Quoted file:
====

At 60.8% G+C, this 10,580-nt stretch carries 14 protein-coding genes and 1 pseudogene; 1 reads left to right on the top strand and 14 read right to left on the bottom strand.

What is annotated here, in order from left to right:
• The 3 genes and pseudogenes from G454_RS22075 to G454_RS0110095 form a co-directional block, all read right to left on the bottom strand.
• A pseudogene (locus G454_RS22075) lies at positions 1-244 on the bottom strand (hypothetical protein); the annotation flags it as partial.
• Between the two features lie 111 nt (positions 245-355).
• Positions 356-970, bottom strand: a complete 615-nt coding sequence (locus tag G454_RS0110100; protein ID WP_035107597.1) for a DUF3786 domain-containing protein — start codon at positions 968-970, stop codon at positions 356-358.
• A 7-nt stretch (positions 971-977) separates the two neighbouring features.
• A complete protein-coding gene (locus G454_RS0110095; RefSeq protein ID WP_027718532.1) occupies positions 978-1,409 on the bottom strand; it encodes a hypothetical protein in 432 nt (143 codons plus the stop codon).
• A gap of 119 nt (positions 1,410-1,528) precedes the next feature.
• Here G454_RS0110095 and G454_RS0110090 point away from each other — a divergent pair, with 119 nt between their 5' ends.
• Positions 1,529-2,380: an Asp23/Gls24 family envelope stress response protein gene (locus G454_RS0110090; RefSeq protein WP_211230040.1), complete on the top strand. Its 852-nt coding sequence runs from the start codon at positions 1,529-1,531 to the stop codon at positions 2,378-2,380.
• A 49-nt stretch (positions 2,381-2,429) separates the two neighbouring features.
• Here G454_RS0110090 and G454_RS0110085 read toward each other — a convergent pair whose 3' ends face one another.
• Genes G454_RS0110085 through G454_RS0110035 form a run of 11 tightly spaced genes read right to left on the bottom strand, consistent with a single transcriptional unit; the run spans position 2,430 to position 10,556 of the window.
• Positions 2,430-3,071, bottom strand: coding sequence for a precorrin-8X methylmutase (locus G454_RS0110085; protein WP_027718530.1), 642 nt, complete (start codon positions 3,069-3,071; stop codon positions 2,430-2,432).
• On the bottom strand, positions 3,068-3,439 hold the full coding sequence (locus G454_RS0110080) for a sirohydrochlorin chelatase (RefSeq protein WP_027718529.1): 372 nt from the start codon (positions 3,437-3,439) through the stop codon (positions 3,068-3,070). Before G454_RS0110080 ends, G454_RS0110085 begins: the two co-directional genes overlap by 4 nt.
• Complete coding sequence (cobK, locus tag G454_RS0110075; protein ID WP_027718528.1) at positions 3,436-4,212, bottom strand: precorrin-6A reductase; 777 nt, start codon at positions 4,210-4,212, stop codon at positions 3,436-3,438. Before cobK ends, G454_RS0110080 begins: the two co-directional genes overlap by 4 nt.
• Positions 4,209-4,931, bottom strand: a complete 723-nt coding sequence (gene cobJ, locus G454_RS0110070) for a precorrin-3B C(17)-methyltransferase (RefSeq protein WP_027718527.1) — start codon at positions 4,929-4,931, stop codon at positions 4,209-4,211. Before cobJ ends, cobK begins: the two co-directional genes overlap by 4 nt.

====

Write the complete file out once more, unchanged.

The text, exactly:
At 60.8% G+C, this 10,580-nt stretch carries 14 protein-coding genes and 1 pseudogene; 1 reads left to right on the top strand and 14 read right to left on the bottom strand.

What is annotated here, in order from left to right:
• The 3 genes and pseudogenes from G454_RS22075 to G454_RS0110095 form a co-directional block, all read right to left on the bottom strand.
• A pseudogene (locus G454_RS22075) lies at positions 1-244 on the bottom strand (hypothetical protein); the annotation flags it as partial.
• Between the two features lie 111 nt (positions 245-355).
• Positions 356-970, bottom strand: a complete 615-nt coding sequence (locus tag G454_RS0110100; protein ID WP_035107597.1) for a DUF3786 domain-containing protein — start codon at positions 968-970, stop codon at positions 356-358.
• A 7-nt stretch (positions 971-977) separates the two neighbouring features.
• A complete protein-coding gene (locus G454_RS0110095; RefSeq protein ID WP_027718532.1) occupies positions 978-1,409 on the bottom strand; it encodes a hypothetical protein in 432 nt (143 codons plus the stop codon).
• A gap of 119 nt (positions 1,410-1,528) precedes the next feature.
• Here G454_RS0110095 and G454_RS0110090 point away from each other — a divergent pair, with 119 nt between their 5' ends.
• Positions 1,529-2,380: an Asp23/Gls24 family envelope stress response protein gene (locus G454_RS0110090; RefSeq protein WP_211230040.1), complete on the top strand. Its 852-nt coding sequence runs from the start codon at positions 1,529-1,531 to the stop codon at positions 2,378-2,380.
• A 49-nt stretch (positions 2,381-2,429) separates the two neighbouring features.
• Here G454_RS0110090 and G454_RS0110085 read toward each other — a convergent pair whose 3' ends face one another.
• Genes G454_RS0110085 through G454_RS0110035 form a run of 11 tightly spaced genes read right to left on the bottom strand, consistent with a single transcriptional unit; the run spans position 2,430 to position 10,556 of the window.
• Positions 2,430-3,071, bottom strand: coding sequence for a precorrin-8X methylmutase (locus G454_RS0110085; protein WP_027718530.1), 642 nt, complete (start codon positions 3,069-3,071; stop codon positions 2,430-2,432).
• On the bottom strand, positions 3,068-3,439 hold the full coding sequence (locus G454_RS0110080) for a sirohydrochlorin chelatase (RefSeq protein WP_027718529.1): 372 nt from the start codon (positions 3,437-3,439) through the stop codon (positions 3,068-3,070). Before G454_RS0110080 ends, G454_RS0110085 begins: the two co-directional genes overlap by 4 nt.
• Complete coding sequence (cobK, locus tag G454_RS0110075; protein ID WP_027718528.1) at positions 3,436-4,212, bottom strand: precorrin-6A reductase; 777 nt, start codon at positions 4,210-4,212, stop codon at positions 3,436-3,438. Before cobK ends, G454_RS0110080 begins: the two co-directional genes overlap by 4 nt.
• Positions 4,209-4,931, bottom strand: a complete 723-nt coding sequence (gene cobJ, locus G454_RS0110070) for a precorrin-3B C(17)-methyltransferase (RefSeq protein WP_027718527.1) — start codon at positions 4,929-4,931, stop codon at positions 4,209-4,211. Before cobJ ends, cobK begins: the two co-directional genes overlap by 4 nt.